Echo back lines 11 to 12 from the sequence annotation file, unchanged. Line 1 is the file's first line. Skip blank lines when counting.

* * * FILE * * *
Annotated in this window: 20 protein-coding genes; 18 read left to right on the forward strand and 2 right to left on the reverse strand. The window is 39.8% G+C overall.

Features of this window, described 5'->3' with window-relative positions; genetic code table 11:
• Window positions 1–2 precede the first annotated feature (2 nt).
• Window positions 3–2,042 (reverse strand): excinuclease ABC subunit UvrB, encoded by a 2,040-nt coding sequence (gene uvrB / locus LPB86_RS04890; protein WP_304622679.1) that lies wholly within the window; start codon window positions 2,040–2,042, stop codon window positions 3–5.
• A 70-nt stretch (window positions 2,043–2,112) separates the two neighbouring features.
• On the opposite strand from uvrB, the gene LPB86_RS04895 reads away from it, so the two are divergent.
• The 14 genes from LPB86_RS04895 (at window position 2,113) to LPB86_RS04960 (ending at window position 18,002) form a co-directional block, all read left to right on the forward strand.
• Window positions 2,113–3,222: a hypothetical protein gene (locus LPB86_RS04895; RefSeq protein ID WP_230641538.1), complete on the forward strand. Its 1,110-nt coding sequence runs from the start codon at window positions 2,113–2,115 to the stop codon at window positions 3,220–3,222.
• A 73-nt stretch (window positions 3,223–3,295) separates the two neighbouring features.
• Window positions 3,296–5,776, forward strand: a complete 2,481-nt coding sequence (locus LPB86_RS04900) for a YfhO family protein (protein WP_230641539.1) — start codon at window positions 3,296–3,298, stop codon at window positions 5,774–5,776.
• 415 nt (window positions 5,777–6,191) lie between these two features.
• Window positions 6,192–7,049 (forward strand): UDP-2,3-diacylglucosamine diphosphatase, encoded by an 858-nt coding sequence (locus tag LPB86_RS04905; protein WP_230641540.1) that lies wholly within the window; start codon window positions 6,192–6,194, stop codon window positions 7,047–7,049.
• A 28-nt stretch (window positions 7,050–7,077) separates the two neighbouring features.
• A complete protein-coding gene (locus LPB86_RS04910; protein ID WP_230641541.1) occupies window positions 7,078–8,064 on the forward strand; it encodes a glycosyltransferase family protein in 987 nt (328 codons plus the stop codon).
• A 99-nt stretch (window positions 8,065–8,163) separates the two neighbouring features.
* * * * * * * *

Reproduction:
• 415 nt (window positions 5,777–6,191) lie between these two features.
• Window positions 6,192–7,049 (forward strand): UDP-2,3-diacylglucosamine diphosphatase, encoded by an 858-nt coding sequence (locus tag LPB86_RS04905; protein WP_230641540.1) that lies wholly within the window; start codon window positions 6,192–6,194, stop codon window positions 7,047–7,049.